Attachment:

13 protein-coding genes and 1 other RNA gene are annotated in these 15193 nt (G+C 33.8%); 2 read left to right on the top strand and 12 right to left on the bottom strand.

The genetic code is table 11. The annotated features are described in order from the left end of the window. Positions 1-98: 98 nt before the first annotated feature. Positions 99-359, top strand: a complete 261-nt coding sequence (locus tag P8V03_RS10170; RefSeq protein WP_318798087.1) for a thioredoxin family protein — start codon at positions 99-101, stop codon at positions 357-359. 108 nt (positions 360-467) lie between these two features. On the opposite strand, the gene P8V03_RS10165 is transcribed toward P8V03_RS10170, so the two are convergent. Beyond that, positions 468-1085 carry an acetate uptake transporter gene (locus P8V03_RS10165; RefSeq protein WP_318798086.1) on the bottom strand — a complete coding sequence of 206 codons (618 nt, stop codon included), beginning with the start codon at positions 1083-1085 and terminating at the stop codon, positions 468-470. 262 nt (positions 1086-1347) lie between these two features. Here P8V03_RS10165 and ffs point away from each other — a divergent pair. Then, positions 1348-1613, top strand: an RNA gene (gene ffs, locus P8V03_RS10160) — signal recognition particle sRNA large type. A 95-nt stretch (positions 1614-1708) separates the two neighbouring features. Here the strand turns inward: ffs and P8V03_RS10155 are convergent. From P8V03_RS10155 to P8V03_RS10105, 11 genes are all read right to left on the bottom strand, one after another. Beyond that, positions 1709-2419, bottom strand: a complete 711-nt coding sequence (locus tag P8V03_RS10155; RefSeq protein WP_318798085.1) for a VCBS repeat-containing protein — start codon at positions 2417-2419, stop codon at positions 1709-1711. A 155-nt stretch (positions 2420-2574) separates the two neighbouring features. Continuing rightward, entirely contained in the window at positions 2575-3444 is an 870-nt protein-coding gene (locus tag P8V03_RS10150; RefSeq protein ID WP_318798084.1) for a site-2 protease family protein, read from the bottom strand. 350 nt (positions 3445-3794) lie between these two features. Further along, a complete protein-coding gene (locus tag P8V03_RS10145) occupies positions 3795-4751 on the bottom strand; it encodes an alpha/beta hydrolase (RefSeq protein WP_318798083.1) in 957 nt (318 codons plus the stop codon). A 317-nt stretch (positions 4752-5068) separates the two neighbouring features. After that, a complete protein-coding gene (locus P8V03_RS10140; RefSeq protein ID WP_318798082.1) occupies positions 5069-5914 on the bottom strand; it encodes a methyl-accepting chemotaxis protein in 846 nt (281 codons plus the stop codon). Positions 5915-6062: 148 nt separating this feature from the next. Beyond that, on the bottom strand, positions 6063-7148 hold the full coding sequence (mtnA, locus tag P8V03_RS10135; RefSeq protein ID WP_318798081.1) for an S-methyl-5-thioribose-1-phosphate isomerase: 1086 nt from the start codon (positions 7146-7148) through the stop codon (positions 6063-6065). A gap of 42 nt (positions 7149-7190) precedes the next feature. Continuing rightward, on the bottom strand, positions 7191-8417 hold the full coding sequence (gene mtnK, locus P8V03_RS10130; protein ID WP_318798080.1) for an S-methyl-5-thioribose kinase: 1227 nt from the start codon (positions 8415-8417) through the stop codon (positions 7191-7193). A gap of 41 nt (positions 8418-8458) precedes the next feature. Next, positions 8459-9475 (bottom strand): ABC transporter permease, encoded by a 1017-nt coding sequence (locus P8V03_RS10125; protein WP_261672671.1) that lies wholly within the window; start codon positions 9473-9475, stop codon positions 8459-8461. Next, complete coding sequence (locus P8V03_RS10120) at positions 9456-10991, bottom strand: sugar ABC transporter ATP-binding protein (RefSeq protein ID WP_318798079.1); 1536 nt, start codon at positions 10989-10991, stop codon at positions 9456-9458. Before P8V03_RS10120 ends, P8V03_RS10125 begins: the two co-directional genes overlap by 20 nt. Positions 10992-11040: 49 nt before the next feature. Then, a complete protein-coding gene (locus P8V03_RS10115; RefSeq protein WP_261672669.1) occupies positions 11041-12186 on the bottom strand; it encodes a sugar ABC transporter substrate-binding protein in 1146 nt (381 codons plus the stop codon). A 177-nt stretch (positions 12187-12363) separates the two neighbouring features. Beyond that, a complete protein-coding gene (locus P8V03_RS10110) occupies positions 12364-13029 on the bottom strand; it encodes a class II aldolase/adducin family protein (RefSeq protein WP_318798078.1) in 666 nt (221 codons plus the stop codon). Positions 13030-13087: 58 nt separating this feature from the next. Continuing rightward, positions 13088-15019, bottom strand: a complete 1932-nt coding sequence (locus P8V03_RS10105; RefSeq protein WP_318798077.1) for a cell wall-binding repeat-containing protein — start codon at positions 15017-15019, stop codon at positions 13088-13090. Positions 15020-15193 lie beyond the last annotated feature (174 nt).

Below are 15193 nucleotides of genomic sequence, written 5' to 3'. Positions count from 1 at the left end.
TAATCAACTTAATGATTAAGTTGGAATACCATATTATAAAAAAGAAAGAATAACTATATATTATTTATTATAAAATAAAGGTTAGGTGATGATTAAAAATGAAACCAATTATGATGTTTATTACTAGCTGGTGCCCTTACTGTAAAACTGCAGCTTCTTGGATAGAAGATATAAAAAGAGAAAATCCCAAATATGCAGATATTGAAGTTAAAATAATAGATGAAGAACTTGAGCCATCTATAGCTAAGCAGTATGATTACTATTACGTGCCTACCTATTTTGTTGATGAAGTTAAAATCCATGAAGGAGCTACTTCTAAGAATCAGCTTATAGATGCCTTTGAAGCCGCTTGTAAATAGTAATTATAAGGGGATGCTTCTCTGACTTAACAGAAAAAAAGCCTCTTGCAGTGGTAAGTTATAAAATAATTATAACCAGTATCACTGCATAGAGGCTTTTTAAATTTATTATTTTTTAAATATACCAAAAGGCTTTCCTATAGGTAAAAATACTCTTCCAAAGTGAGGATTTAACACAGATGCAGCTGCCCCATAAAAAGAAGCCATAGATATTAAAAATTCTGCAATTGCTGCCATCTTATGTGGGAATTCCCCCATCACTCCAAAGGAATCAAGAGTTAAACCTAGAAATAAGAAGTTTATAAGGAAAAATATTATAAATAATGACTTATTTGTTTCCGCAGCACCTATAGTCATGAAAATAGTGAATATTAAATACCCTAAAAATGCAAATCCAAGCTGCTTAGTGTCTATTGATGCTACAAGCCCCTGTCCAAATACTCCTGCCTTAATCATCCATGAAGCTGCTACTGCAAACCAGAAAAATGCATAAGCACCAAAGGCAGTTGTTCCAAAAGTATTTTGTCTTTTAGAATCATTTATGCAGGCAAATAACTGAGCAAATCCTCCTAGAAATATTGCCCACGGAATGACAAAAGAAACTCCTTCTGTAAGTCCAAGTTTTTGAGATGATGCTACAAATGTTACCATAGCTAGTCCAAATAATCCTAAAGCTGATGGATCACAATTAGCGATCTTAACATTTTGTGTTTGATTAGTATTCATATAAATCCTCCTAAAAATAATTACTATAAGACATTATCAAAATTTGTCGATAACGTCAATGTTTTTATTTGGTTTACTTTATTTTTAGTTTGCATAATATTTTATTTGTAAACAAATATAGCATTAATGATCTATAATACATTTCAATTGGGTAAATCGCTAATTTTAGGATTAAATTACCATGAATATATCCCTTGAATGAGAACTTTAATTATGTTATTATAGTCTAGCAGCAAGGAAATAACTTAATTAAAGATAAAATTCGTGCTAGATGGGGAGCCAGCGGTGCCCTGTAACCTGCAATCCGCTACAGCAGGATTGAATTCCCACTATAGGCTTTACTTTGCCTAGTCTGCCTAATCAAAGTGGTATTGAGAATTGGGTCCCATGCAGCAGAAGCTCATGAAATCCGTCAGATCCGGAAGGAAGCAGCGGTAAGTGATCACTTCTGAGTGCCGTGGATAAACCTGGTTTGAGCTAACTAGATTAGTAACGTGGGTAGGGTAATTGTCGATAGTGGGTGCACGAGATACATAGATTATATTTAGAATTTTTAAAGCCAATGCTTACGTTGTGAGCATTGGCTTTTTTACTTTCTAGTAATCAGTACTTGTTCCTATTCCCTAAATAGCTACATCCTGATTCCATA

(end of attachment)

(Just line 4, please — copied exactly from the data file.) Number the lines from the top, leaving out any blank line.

TAATCAACTTAATGATTAAGTTGGAATACCATATTATAAAAAAGAAAGAATAACTATATATTATTTATTATAAAATAAAGGTTAGGTGATGATTAAAAATGAAACCAATTATGATGTTTATTACTAGCTGGTGCCCTTACTGTAAAACTGCAGCTTCTTGGATAGAAGATATAAAAAGAGAAAATCCCAAATATGCAGATATTGAAGTTAAAATAATAGATGAAGAACTTGAGCCATCTATAGCTAAGCAGTATGATTACTATTACGTGCCTACCTATTTTGTTGATGAAGTTAAAATCCATGAAGGAGCTACTTCTAAGAATCAGCTTATAGATGCCTTTGAAGCCGCTTGTAAATAGTAATTATAAGGGGATGCTTCTCTGACTTAACAGAAAAAAAGCCTCTTGCAGTGGTAAGTTATAAAATAATTATAACCAGTATCACTGCATAGAGGCTTTTTAAATTTATTATTTTTTAAATATACCAAAAGGCTTTCCTATAGGTAAAAATACTCTTCCAAAGTGAGGATTTAACACAGATGCAGCTGCCCCATAAAAAGAAGCCATAGATATTAAAAATTCTGCAATTGCTGCCATCTTATGTGGGAATTCCCCCATCACTCCAAAGGAATCAAGAGTTAAACCTAGAAATAAGAAGTTTATAAGGAAAAATATTATAAATAATGACTTATTTGTTTCCGCAGCACCTATAGTCATGAAAATAGTGAATATTAAATACCCTAAAAATGCAAATCCAAGCTGCTTAGTGTCTATTGATGCTACAAGCCCCTGTCCAAATACTCCTGCCTTAATCATCCATGAAGCTGCTACTGCAAACCAGAAAAATGCATAAGCACCAAAGGCAGTTGTTCCAAAAGTATTTTGTCTTTTAGAATCATTTATGCAGGCAAATAACTGAGCAAATCCTCCTAGAAATATTGCCCACGGAATGACAAAAGAAACTCCTTCTGTAAGTCCAAGTTTTTGAGATGATGCTACAAATGTTACCATAGCTAGTCCAAATAATCCTAAAGCTGATGGATCACAATTAGCGATCTTAACATTTTGTGTTTGATTAGTATTCATATAAATCCTCCTAAAAATAATTACTATAAGACATTATCAAAATTTGTCGATAACGTCAATGTTTTTATTTGGTTTACTTTATTTTTAGTTTGCATAATATTTTATTTGTAAACAAATATAGCATTAATGATCTATAATACATTTCAATTGGGTAAATCGCTAATTTTAGGATTAAATTACCATGAATATATCCCTTGAATGAGAACTTTAATTATGTTATTATAGTCTAGCAGCAAGGAAATAACTTAATTAAAGATAAAATTCGTGCTAGATGGGGAGCCAGCGGTGCCCTGTAACCTGCAATCCGCTACAGCAGGATTGAATTCCCACTATAGGCTTTACTTTGCCTAGTCTGCCTAATCAAAGTGGTATTGAGAATTGGGTCCCATGCAGCAGAAGCTCATGAAATCCGTCAGATCCGGAAGGAAGCAGCGGTAAGTGATCACTTCTGAGTGCCGTGGATAAACCTGGTTTGAGCTAACTAGATTAGTAACGTGGGTAGGGTAATTGTCGATAGTGGGTGCACGAGATACATAGATTATATTTAGAATTTTTAAAGCCAATGCTTACGTTGTGAGCATTGGCTTTTTTACTTTCTAGTAATCAGTACTTGTTCCTATTCCCTAAATAGCTACATCCTGATTCCATA